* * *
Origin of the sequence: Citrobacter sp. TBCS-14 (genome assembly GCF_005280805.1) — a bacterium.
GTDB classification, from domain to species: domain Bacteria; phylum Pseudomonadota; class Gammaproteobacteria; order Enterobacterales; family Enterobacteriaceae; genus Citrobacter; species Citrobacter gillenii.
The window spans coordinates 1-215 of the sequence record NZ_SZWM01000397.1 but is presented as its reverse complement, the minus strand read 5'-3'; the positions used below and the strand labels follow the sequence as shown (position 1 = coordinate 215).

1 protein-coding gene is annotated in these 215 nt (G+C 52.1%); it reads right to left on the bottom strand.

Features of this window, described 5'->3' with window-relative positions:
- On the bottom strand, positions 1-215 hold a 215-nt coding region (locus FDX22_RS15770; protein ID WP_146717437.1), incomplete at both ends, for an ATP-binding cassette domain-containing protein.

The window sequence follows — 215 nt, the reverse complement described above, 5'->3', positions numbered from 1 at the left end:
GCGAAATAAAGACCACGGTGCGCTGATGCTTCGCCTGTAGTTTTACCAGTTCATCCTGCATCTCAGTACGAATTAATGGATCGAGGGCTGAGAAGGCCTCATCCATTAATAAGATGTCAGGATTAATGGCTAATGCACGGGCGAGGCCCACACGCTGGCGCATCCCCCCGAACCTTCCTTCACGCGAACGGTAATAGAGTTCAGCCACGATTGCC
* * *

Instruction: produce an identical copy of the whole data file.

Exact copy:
Origin of the sequence: Citrobacter sp. TBCS-14 (genome assembly GCF_005280805.1) — a bacterium.
GTDB classification, from domain to species: domain Bacteria; phylum Pseudomonadota; class Gammaproteobacteria; order Enterobacterales; family Enterobacteriaceae; genus Citrobacter; species Citrobacter gillenii.
The window spans coordinates 1-215 of the sequence record NZ_SZWM01000397.1 but is presented as its reverse complement, the minus strand read 5'-3'; the positions used below and the strand labels follow the sequence as shown (position 1 = coordinate 215).

1 protein-coding gene is annotated in these 215 nt (G+C 52.1%); it reads right to left on the bottom strand.

Features of this window, described 5'->3' with window-relative positions:
- On the bottom strand, positions 1-215 hold a 215-nt coding region (locus FDX22_RS15770; protein ID WP_146717437.1), incomplete at both ends, for an ATP-binding cassette domain-containing protein.

The window sequence follows — 215 nt, the reverse complement described above, 5'->3', positions numbered from 1 at the left end:
GCGAAATAAAGACCACGGTGCGCTGATGCTTCGCCTGTAGTTTTACCAGTTCATCCTGCATCTCAGTACGAATTAATGGATCGAGGGCTGAGAAGGCCTCATCCATTAATAAGATGTCAGGATTAATGGCTAATGCACGGGCGAGGCCCACACGCTGGCGCATCCCCCCGAACCTTCCTTCACGCGAACGGTAATAGAGTTCAGCCACGATTGCC